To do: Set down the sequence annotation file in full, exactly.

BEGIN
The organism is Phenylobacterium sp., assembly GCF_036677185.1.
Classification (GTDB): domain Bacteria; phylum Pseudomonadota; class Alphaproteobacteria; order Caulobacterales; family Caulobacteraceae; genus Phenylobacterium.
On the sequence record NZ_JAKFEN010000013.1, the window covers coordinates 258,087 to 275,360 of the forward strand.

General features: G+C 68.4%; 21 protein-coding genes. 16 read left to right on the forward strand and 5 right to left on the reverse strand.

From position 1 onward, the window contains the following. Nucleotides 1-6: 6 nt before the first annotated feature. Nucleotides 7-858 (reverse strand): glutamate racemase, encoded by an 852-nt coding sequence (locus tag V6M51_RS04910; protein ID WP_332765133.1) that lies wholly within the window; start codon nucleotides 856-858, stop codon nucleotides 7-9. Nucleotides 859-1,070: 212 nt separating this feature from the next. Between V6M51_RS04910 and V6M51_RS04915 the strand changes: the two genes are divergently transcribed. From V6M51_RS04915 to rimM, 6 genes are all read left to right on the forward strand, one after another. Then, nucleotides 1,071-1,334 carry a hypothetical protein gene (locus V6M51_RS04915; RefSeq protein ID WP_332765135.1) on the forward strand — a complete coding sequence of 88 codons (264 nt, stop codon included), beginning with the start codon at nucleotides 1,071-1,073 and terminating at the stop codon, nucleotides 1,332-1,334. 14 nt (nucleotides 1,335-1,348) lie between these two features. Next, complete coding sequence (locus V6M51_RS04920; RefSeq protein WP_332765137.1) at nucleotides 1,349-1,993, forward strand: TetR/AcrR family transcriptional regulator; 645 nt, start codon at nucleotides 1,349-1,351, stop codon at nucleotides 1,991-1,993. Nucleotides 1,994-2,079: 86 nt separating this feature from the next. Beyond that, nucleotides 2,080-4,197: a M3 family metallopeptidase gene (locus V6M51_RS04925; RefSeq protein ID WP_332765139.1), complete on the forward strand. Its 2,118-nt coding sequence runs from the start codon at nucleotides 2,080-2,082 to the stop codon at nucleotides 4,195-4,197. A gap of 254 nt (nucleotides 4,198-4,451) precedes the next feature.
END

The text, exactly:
The organism is Phenylobacterium sp., assembly GCF_036677185.1.
Classification (GTDB): domain Bacteria; phylum Pseudomonadota; class Alphaproteobacteria; order Caulobacterales; family Caulobacteraceae; genus Phenylobacterium.
On the sequence record NZ_JAKFEN010000013.1, the window covers coordinates 258,087 to 275,360 of the forward strand.

General features: G+C 68.4%; 21 protein-coding genes. 16 read left to right on the forward strand and 5 right to left on the reverse strand.

From position 1 onward, the window contains the following. Nucleotides 1-6: 6 nt before the first annotated feature. Nucleotides 7-858 (reverse strand): glutamate racemase, encoded by an 852-nt coding sequence (locus tag V6M51_RS04910; protein ID WP_332765133.1) that lies wholly within the window; start codon nucleotides 856-858, stop codon nucleotides 7-9. Nucleotides 859-1,070: 212 nt separating this feature from the next. Between V6M51_RS04910 and V6M51_RS04915 the strand changes: the two genes are divergently transcribed. From V6M51_RS04915 to rimM, 6 genes are all read left to right on the forward strand, one after another. Then, nucleotides 1,071-1,334 carry a hypothetical protein gene (locus V6M51_RS04915; RefSeq protein ID WP_332765135.1) on the forward strand — a complete coding sequence of 88 codons (264 nt, stop codon included), beginning with the start codon at nucleotides 1,071-1,073 and terminating at the stop codon, nucleotides 1,332-1,334. 14 nt (nucleotides 1,335-1,348) lie between these two features. Next, complete coding sequence (locus V6M51_RS04920; RefSeq protein WP_332765137.1) at nucleotides 1,349-1,993, forward strand: TetR/AcrR family transcriptional regulator; 645 nt, start codon at nucleotides 1,349-1,351, stop codon at nucleotides 1,991-1,993. Nucleotides 1,994-2,079: 86 nt separating this feature from the next. Beyond that, nucleotides 2,080-4,197: a M3 family metallopeptidase gene (locus V6M51_RS04925; RefSeq protein ID WP_332765139.1), complete on the forward strand. Its 2,118-nt coding sequence runs from the start codon at nucleotides 2,080-2,082 to the stop codon at nucleotides 4,195-4,197. A gap of 254 nt (nucleotides 4,198-4,451) precedes the next feature.